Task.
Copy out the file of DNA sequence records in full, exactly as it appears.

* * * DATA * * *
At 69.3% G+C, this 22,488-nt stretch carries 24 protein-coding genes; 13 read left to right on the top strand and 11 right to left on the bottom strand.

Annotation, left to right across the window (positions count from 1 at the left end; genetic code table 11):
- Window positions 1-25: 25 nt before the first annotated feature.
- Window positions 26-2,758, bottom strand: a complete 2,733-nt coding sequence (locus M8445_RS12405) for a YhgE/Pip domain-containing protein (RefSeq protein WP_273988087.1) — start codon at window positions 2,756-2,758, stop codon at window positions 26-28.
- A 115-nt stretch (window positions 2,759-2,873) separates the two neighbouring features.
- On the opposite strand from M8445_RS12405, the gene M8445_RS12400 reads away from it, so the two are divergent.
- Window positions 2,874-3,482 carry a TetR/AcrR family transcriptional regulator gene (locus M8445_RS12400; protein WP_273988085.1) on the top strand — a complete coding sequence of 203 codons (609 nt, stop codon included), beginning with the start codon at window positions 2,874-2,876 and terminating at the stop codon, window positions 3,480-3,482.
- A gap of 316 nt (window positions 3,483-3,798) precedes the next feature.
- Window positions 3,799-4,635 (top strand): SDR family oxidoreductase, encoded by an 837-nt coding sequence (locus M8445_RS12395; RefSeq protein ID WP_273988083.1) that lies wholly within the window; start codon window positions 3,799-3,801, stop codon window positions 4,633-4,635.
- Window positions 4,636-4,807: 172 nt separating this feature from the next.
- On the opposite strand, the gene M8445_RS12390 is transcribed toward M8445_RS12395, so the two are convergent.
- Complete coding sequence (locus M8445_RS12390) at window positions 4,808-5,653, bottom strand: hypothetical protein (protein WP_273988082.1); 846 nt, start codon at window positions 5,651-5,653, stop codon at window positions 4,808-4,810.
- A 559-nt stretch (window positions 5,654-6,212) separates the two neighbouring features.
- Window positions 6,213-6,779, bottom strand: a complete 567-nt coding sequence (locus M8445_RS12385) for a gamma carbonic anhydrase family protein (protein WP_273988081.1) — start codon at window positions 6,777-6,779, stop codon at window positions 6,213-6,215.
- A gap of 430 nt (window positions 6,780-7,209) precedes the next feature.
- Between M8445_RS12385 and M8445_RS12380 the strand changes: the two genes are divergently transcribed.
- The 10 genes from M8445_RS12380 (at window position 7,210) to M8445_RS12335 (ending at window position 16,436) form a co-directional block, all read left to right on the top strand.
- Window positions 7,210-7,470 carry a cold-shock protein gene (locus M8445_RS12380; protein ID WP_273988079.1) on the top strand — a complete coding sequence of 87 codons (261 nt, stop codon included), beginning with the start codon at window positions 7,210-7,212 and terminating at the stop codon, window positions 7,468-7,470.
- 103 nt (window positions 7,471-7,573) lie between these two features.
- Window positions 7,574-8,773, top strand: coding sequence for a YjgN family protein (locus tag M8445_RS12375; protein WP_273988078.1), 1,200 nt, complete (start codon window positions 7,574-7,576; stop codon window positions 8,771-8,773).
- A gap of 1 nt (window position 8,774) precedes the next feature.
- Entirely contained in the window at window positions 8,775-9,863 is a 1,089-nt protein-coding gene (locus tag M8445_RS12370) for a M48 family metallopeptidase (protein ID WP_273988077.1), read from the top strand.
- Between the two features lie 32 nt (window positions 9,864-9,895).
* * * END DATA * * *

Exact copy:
At 69.3% G+C, this 22,488-nt stretch carries 24 protein-coding genes; 13 read left to right on the top strand and 11 right to left on the bottom strand.

Annotation, left to right across the window (positions count from 1 at the left end; genetic code table 11):
- Window positions 1-25: 25 nt before the first annotated feature.
- Window positions 26-2,758, bottom strand: a complete 2,733-nt coding sequence (locus M8445_RS12405) for a YhgE/Pip domain-containing protein (RefSeq protein WP_273988087.1) — start codon at window positions 2,756-2,758, stop codon at window positions 26-28.
- A 115-nt stretch (window positions 2,759-2,873) separates the two neighbouring features.
- On the opposite strand from M8445_RS12405, the gene M8445_RS12400 reads away from it, so the two are divergent.
- Window positions 2,874-3,482 carry a TetR/AcrR family transcriptional regulator gene (locus M8445_RS12400; protein WP_273988085.1) on the top strand — a complete coding sequence of 203 codons (609 nt, stop codon included), beginning with the start codon at window positions 2,874-2,876 and terminating at the stop codon, window positions 3,480-3,482.
- A gap of 316 nt (window positions 3,483-3,798) precedes the next feature.
- Window positions 3,799-4,635 (top strand): SDR family oxidoreductase, encoded by an 837-nt coding sequence (locus M8445_RS12395; RefSeq protein ID WP_273988083.1) that lies wholly within the window; start codon window positions 3,799-3,801, stop codon window positions 4,633-4,635.
- Window positions 4,636-4,807: 172 nt separating this feature from the next.
- On the opposite strand, the gene M8445_RS12390 is transcribed toward M8445_RS12395, so the two are convergent.
- Complete coding sequence (locus M8445_RS12390) at window positions 4,808-5,653, bottom strand: hypothetical protein (protein WP_273988082.1); 846 nt, start codon at window positions 5,651-5,653, stop codon at window positions 4,808-4,810.
- A 559-nt stretch (window positions 5,654-6,212) separates the two neighbouring features.
- Window positions 6,213-6,779, bottom strand: a complete 567-nt coding sequence (locus M8445_RS12385) for a gamma carbonic anhydrase family protein (protein WP_273988081.1) — start codon at window positions 6,777-6,779, stop codon at window positions 6,213-6,215.
- A gap of 430 nt (window positions 6,780-7,209) precedes the next feature.
- Between M8445_RS12385 and M8445_RS12380 the strand changes: the two genes are divergently transcribed.
- The 10 genes from M8445_RS12380 (at window position 7,210) to M8445_RS12335 (ending at window position 16,436) form a co-directional block, all read left to right on the top strand.
- Window positions 7,210-7,470 carry a cold-shock protein gene (locus M8445_RS12380; protein ID WP_273988079.1) on the top strand — a complete coding sequence of 87 codons (261 nt, stop codon included), beginning with the start codon at window positions 7,210-7,212 and terminating at the stop codon, window positions 7,468-7,470.
- 103 nt (window positions 7,471-7,573) lie between these two features.
- Window positions 7,574-8,773, top strand: coding sequence for a YjgN family protein (locus tag M8445_RS12375; protein WP_273988078.1), 1,200 nt, complete (start codon window positions 7,574-7,576; stop codon window positions 8,771-8,773).
- A gap of 1 nt (window position 8,774) precedes the next feature.
- Entirely contained in the window at window positions 8,775-9,863 is a 1,089-nt protein-coding gene (locus tag M8445_RS12370) for a M48 family metallopeptidase (protein ID WP_273988077.1), read from the top strand.
- Between the two features lie 32 nt (window positions 9,864-9,895).